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Restoring Judicial Accountability


This past year has seen another egregious example of leftist judicial activism run amok with the Supreme Court’s excrement laden ruling in Obergefell v. Hodges legalizing same sex marriage.  Our constitutional order is clearly breaking down when unelected judges from the Supreme Court and other courts are able to determine what federal and state laws should be without the consent of Congress, state legislatures, and voters.

Since the judicial branch is one of the three coequal and constitutional branches of government and ostensibly subject to congressional oversight and funding, it should be subject to the same congressional scrutiny the executive branch and independent agencies and their officials are.  Consequently, I propose that all nine U.S. Supreme Court justices be required to testify before the House and Senate Judiciary Committees once a year to explain their rulings and the rationale behind their decisions.

Since the Supreme Court is on recess between from July-September, this could be done in September.  Precedent for a Supreme Court justice testifying  before Congress already occurs annually when the Chief Justice testifies before Congress on the federal judiciary’s proposed budget.  This is an opportunity to query the justices about their decisions during the previous year which both Democrats and Republicans should welcome.  For instance, those of us on the Republican side of the aisle would enjoy seeing House Judiciary Committee members such as Jim Turner (OH), Trey Gowdy (SC), Ted Poe (TX), and committee chair Bob Goodlatte (VA) grill the justices on lousy decisions such as Obergefell and other examples of egregious judicial activism and constitutional folly.  Let’s see Justice Kennedy explain his prepubescent rationale for the court’s opinion in Obergefell and Justices such as Sotomayor, Kagan, Breyer, and Ginsberg explain their contempt for traditional constitutional jurisprudence and moral values.

On the Senate side, it would be nice to see Judiciary Committee Republicans such as Jeff Sessions (AL), Mike Lee (UT), Lindsey Graham (SC), and Ted Cruz (TX) grill the justices guilty of imperial overreach.  Seeing Cruz go at the liberal justices would definitely be educationally enriching and blockbuster viewing.  Chief Justice Roberts should also have to explain in detail how his normally valuable and sensible writings, including his dissent in Obergefell, fell by the wayside in his imprudent opinions backing Obamacare.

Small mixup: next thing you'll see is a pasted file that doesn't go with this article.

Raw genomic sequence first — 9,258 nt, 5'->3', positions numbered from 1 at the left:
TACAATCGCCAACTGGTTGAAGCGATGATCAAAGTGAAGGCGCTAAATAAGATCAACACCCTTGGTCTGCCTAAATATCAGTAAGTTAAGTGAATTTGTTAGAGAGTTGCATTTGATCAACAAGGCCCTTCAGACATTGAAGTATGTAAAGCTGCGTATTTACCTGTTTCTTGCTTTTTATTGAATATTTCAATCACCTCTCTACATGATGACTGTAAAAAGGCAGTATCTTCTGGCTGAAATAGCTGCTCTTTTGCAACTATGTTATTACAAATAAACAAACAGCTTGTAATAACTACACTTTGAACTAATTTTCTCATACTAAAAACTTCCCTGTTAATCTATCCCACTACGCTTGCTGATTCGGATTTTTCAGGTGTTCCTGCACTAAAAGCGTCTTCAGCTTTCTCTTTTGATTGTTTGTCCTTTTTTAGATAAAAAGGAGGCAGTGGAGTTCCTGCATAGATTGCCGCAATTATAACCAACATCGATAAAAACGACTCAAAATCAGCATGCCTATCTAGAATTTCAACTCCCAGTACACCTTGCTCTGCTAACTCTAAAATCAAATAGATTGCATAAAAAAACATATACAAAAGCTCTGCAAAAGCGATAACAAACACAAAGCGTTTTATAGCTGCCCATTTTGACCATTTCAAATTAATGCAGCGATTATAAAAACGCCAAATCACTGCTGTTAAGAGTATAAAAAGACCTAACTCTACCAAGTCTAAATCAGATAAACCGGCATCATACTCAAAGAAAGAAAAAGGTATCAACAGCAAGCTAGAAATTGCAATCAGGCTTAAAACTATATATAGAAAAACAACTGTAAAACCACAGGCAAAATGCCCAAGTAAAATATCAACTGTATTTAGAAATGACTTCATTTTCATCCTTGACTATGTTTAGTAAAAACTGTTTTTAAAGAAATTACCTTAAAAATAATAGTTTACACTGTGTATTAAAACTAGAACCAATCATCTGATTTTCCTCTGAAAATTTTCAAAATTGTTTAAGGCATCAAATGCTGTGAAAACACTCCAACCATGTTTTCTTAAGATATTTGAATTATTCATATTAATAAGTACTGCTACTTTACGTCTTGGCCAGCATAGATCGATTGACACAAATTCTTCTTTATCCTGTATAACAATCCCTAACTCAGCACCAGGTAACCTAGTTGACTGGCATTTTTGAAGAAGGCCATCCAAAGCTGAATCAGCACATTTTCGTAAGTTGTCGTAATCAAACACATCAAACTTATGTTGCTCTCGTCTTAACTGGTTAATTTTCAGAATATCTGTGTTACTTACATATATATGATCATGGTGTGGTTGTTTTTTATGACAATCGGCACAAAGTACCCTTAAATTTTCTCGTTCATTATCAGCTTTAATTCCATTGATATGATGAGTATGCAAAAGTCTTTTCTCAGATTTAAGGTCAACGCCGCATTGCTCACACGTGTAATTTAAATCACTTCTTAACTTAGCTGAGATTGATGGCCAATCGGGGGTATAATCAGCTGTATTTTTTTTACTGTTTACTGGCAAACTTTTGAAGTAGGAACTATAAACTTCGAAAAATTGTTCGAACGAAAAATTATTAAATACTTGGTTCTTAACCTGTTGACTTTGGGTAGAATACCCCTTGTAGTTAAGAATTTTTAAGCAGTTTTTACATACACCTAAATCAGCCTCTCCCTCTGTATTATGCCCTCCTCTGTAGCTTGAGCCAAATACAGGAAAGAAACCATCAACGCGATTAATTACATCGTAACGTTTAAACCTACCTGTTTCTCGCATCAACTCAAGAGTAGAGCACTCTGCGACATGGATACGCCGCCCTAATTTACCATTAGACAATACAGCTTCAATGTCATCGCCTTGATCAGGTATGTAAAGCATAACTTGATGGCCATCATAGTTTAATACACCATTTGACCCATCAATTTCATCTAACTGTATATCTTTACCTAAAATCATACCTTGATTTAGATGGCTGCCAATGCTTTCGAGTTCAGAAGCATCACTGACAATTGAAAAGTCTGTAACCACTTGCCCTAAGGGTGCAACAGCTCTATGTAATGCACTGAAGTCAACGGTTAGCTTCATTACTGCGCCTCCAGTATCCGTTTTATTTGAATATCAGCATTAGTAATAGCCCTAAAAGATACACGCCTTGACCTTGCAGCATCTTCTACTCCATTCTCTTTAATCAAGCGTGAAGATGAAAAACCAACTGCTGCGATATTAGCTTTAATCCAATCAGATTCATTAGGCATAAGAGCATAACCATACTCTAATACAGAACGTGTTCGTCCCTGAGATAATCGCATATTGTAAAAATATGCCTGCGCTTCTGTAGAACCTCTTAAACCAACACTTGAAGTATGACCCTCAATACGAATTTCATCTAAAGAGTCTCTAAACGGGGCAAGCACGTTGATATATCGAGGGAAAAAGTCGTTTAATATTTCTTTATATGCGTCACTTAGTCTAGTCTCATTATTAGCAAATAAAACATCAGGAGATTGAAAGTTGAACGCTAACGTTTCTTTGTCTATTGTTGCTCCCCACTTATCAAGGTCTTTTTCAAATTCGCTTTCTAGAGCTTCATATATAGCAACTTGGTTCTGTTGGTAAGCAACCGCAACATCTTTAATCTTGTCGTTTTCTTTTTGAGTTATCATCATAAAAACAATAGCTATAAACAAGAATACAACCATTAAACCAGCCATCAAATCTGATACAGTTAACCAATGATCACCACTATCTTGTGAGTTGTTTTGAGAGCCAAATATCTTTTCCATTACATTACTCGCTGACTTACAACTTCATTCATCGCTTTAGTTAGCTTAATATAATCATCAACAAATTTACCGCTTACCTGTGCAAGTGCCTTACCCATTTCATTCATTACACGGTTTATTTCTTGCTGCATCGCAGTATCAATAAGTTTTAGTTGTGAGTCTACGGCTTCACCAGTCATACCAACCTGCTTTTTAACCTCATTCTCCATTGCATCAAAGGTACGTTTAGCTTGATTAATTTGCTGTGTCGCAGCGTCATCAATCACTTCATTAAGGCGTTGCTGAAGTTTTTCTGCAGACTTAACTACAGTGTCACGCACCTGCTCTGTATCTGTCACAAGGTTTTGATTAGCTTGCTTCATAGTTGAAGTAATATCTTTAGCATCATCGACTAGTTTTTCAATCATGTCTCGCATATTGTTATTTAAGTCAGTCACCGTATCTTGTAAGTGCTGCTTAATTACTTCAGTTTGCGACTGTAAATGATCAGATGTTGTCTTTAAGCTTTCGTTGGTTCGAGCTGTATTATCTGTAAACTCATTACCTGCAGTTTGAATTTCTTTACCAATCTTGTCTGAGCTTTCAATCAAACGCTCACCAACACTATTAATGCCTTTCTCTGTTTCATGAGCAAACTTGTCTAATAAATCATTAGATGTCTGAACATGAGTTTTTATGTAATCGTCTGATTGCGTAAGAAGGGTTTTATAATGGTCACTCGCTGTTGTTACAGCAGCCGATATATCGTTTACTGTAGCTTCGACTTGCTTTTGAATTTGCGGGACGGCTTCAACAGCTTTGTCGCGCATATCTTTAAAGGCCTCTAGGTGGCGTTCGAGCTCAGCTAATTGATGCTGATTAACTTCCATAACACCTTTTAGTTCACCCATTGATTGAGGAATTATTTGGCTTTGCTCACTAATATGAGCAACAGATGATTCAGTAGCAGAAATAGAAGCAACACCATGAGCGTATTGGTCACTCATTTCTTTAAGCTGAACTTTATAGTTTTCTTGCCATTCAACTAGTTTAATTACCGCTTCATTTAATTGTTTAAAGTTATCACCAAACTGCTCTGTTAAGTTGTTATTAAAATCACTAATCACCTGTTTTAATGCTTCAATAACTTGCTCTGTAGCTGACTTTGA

At the same time, I also think Justices Thomas, Scalia, Alito, and Roberts will do a good job educating Democratic members of the congressional judiciary committees on proper constitutional interpretation, reasoning and judicial philosophy.  Seeing the histrionic criticisms of Citizens United would be particularly enjoyable.

I envision the Justices spending close to a day before both the House and Senate Judiciary Committees.  Their would be ground rules which would need to be negotiated such as limiting questions to cases decided during the previous year, limits on the amount of time committee members could ask oral questions of individual justices, and it may be desirable to have five justices testify before the House Committee and four before the Senate Committee.  The justices should also have to respond to committee members written questions in a timely manner which is standard procedure for witnesses testifying before Congressional committees.

The congressional judiciary committees should start this process by inviting the justices to testify.  However, if the justices repond to this invitation with Olympian haughtiness, then they should be subpoenaed and Congress should also consider sanctions as varied as holding them in contempt of Congress and impounding their compensation.

By testifying annually before congressional committees, the justices would need to be able to effectively articulate their legal decision making in a more combative and political environment.  Several years ago, I got to hear Justice Scalia speak at the University of Kentucky, and he is more than capable of dishing it out to his critics.  Most importantly, justices need to know how their decisions are being received by public opinion as expressed by elected members of Congress.  It is said that the Supreme Court reads election returns.  If so, this is a way they can get up close and personal with public opinion on the weighty constitutional issues they must consider and explain their decisions in a way that goes behind esoteric legalistic verbosity and is presented in a comprehensible manner to the educated citizen.





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